Guide to Actual Play

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Actual role play consists of a lot of things. Once a person has found a role play scene or partner, it is time to actually role play. First off, all characters need to be introduced into a scene (or the game as a whole). Starting, introducing a character within, and playing in a role play requires communication out of character as well as considerations about consequences in character, how to collaborate out of character to make role play happen.

Inserting a Character

We have a guide on Character Introduction for Blazing Umbra already, but that is more centered on how to assist someone with introducing a character within the Blazing Umbra Setting specifically. However, even after a character is introduced there is a period of time where they are not really part of the existing role play. Players have to be outgoing enough to insert their characters into the play. Have characters walk over and respond, become part of the conversation. In other instances, a player can ask another player if they mind their character joining. The two players can then work out and communicate about what is going on and what should happen.

This is why we have OOC (out of character) channels where communication can take place easily. Never be afraid to ask to join a role play (RP). When trying to join an RP it is impossible to do so when just expecting someone to follow your character, that will end in disappointment. Players must communicate what they want to do, not everyone is going to want a new character in an active plot, but that doesn't mean that additional plots can't be developed.

This is part of the server rule (see Site Rules) about speaking up for yourself.

Player Communication

Communication between players is key! I cannot stress this enough, when trying to join into the game, if a player wants to do something with their character, talking about it is necessary. To be part of a plot, one has to talk to the player(s) in that plot. To come up with a new plot between characters, again, talking about it is required.

Players should always be respectful of each other, but should also realize that players don't owe each other anything. There is no obligation to play, there are some players who are busy, who cannot come on often, or who have anxiety about new situations. It doesn't matter, if a player isn't into a role play, don't hold it against them just, try to find a new role play.

Collaborative Role Playing

Collaborating on a role play is the same as collaborating in writing. Usually there is a person from whom the idea originates (the person who had the big idea) and this person usually expects to have some amount of control, that being said all parties in a collaborative setting should try to collaborate. That is to say, build a consensus of what should happen, integrate opposing ideas where possible.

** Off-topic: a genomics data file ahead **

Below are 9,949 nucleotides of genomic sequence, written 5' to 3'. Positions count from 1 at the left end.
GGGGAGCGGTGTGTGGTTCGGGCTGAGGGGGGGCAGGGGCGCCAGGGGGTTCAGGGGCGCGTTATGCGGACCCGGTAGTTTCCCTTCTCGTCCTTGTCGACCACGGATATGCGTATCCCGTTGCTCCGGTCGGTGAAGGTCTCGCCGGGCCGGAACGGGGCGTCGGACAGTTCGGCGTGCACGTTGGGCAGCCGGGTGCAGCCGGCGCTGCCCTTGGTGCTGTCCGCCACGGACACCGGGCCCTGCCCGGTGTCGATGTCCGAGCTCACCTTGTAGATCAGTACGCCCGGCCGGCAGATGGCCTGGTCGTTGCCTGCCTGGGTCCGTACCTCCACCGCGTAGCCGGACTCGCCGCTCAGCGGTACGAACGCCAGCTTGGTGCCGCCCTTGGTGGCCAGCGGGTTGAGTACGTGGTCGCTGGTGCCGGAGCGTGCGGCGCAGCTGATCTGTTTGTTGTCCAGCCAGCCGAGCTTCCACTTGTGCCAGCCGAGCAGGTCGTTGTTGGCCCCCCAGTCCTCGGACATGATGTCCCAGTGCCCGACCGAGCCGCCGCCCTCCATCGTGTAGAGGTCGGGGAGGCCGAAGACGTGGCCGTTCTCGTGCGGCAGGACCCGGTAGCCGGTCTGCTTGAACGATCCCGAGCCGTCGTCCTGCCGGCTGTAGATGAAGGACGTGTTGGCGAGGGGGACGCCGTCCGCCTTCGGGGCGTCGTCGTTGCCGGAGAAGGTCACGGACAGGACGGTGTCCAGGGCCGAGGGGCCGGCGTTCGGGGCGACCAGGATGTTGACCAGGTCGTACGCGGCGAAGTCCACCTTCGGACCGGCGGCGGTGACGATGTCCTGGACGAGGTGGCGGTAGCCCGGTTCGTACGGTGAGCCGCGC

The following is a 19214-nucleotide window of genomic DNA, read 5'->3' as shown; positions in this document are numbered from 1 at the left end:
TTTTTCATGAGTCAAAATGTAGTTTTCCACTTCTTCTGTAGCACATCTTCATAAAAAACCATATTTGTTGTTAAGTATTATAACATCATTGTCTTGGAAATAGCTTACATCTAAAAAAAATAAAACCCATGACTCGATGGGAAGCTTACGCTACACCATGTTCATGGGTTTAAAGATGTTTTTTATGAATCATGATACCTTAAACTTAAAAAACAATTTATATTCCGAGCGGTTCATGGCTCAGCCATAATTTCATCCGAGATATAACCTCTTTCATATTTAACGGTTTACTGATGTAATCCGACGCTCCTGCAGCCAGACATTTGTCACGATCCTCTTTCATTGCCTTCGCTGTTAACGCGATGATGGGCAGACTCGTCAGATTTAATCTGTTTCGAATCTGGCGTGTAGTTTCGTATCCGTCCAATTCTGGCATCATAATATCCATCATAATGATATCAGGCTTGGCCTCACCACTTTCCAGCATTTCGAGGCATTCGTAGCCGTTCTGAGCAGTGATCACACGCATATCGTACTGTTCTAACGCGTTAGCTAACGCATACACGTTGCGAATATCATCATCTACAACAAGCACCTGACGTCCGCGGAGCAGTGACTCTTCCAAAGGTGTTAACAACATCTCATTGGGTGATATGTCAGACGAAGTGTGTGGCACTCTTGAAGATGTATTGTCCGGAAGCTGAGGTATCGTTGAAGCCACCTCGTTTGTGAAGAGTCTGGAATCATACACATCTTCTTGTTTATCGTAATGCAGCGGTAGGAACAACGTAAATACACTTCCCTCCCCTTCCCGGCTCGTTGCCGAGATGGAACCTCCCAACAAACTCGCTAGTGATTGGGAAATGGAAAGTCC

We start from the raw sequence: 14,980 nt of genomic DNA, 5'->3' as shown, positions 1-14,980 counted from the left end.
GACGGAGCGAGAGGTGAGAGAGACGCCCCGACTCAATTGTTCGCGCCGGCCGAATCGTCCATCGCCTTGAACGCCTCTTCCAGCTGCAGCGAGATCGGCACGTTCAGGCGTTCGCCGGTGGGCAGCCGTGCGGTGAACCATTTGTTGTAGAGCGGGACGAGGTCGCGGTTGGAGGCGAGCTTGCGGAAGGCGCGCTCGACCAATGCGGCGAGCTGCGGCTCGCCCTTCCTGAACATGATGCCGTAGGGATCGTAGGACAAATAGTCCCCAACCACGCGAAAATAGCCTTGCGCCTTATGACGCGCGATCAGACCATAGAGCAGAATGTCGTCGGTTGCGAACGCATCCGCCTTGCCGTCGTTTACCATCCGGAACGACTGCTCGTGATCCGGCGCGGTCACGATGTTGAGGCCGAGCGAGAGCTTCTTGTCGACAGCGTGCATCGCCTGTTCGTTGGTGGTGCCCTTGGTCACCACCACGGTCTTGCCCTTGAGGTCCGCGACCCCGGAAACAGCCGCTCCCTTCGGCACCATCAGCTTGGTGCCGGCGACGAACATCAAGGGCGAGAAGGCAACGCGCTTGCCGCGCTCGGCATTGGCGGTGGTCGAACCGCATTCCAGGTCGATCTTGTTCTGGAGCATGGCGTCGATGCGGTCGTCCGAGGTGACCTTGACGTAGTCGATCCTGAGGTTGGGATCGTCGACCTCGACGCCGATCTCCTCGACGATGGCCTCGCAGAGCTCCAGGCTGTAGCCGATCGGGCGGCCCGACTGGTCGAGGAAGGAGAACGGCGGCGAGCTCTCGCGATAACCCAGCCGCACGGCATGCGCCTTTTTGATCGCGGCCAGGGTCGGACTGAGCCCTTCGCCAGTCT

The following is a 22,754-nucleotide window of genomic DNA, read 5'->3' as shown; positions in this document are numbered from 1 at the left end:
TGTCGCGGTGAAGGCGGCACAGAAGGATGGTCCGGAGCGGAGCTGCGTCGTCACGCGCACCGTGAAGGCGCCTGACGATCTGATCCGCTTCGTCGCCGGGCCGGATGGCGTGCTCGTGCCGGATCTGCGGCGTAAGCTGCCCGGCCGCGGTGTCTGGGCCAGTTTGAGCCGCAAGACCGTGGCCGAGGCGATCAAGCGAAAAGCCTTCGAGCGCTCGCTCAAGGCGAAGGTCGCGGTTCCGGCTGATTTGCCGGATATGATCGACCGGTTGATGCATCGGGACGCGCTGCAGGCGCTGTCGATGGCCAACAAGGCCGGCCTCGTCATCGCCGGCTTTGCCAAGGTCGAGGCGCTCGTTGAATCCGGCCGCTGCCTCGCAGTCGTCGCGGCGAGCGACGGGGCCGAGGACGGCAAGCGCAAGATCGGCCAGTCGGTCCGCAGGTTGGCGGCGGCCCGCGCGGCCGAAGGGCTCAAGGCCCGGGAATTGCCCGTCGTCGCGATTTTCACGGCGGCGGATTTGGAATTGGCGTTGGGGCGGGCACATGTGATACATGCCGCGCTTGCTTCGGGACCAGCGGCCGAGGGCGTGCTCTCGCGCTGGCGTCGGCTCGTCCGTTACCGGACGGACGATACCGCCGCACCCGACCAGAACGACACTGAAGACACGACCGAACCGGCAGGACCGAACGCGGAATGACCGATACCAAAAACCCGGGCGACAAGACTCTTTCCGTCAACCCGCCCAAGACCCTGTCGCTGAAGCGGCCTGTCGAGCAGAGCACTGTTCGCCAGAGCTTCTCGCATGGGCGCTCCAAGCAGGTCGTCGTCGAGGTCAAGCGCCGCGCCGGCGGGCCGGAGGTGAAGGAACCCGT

The idea is that all parties have something to say about where the role play goes. This diverges significantly form the standard focus of role playing games like Dungeons and Dragons, Rifts, GURPS, and similar models where a GM / DM (Game Master / Dungeon Master) has the story and presents it for the players. Collaboration requires a lot more work, it is much easier to just hang out and come along for the ride than it is to be apart of the creative process. Even so, we encourage people to be apart of the creative process here.

Active Participation

During a role play no one party wants to have the burden of keeping a role play happening. It is incredibly frustrating for any role player to get involved and invested into creating a scenario and then to have to do all the work of maintaining that scenario. Scenes take work, what is going to happen, why, when, how to NPC's react, how many NPC's might there be, etc.. All of this goes into making a game fun. No one wants to do this by themselves, so every player should strive to actively participate in a game.


  • Make suggestions on what should happen next (the immediate next part of a scene)
  • Give insight into where to direct an RP in general (fight, talk, romance, etc..)
  • Get / offer clarification (especially for how one see's their characters place in a scene)
  • Offer to help play NPC's


Generally speaking most games try to keep PC's in the game, even defying consequences for actions to some degree. As if by some unwritten rules of normalcy, most players try to keep characters from doing certain things that would get their charters removed from the game. When a player considers actions for their character, they should consider if there is any real possibility that their characters will be removed through death, prosecution, imprisonment, etc..